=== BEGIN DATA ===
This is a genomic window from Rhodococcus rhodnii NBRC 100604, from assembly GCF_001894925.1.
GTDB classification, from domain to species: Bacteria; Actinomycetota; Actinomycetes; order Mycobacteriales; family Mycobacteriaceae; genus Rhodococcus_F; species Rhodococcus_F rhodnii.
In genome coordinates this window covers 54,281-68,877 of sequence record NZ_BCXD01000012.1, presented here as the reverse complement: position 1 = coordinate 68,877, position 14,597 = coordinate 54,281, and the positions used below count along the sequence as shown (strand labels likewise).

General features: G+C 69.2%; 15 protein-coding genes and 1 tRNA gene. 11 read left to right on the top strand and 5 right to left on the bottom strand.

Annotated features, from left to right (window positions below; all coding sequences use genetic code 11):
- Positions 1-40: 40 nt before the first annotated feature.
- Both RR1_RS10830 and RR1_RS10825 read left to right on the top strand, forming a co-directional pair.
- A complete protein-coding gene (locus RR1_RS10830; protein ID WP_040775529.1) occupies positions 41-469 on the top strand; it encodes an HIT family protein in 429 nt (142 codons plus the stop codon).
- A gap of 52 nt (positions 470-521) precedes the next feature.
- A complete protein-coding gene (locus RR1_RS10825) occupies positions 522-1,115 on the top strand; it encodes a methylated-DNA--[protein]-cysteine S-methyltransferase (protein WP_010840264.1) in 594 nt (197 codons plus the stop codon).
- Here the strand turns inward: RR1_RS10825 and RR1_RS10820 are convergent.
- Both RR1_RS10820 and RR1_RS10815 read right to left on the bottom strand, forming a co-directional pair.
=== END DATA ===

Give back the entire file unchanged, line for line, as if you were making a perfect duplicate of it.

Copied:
This is a genomic window from Rhodococcus rhodnii NBRC 100604, from assembly GCF_001894925.1.
GTDB classification, from domain to species: Bacteria; Actinomycetota; Actinomycetes; order Mycobacteriales; family Mycobacteriaceae; genus Rhodococcus_F; species Rhodococcus_F rhodnii.
In genome coordinates this window covers 54,281-68,877 of sequence record NZ_BCXD01000012.1, presented here as the reverse complement: position 1 = coordinate 68,877, position 14,597 = coordinate 54,281, and the positions used below count along the sequence as shown (strand labels likewise).

General features: G+C 69.2%; 15 protein-coding genes and 1 tRNA gene. 11 read left to right on the top strand and 5 right to left on the bottom strand.

Annotated features, from left to right (window positions below; all coding sequences use genetic code 11):
- Positions 1-40: 40 nt before the first annotated feature.
- Both RR1_RS10830 and RR1_RS10825 read left to right on the top strand, forming a co-directional pair.
- A complete protein-coding gene (locus RR1_RS10830; protein ID WP_040775529.1) occupies positions 41-469 on the top strand; it encodes an HIT family protein in 429 nt (142 codons plus the stop codon).
- A gap of 52 nt (positions 470-521) precedes the next feature.
- A complete protein-coding gene (locus RR1_RS10825) occupies positions 522-1,115 on the top strand; it encodes a methylated-DNA--[protein]-cysteine S-methyltransferase (protein WP_010840264.1) in 594 nt (197 codons plus the stop codon).
- Here the strand turns inward: RR1_RS10825 and RR1_RS10820 are convergent.
- Both RR1_RS10820 and RR1_RS10815 read right to left on the bottom strand, forming a co-directional pair.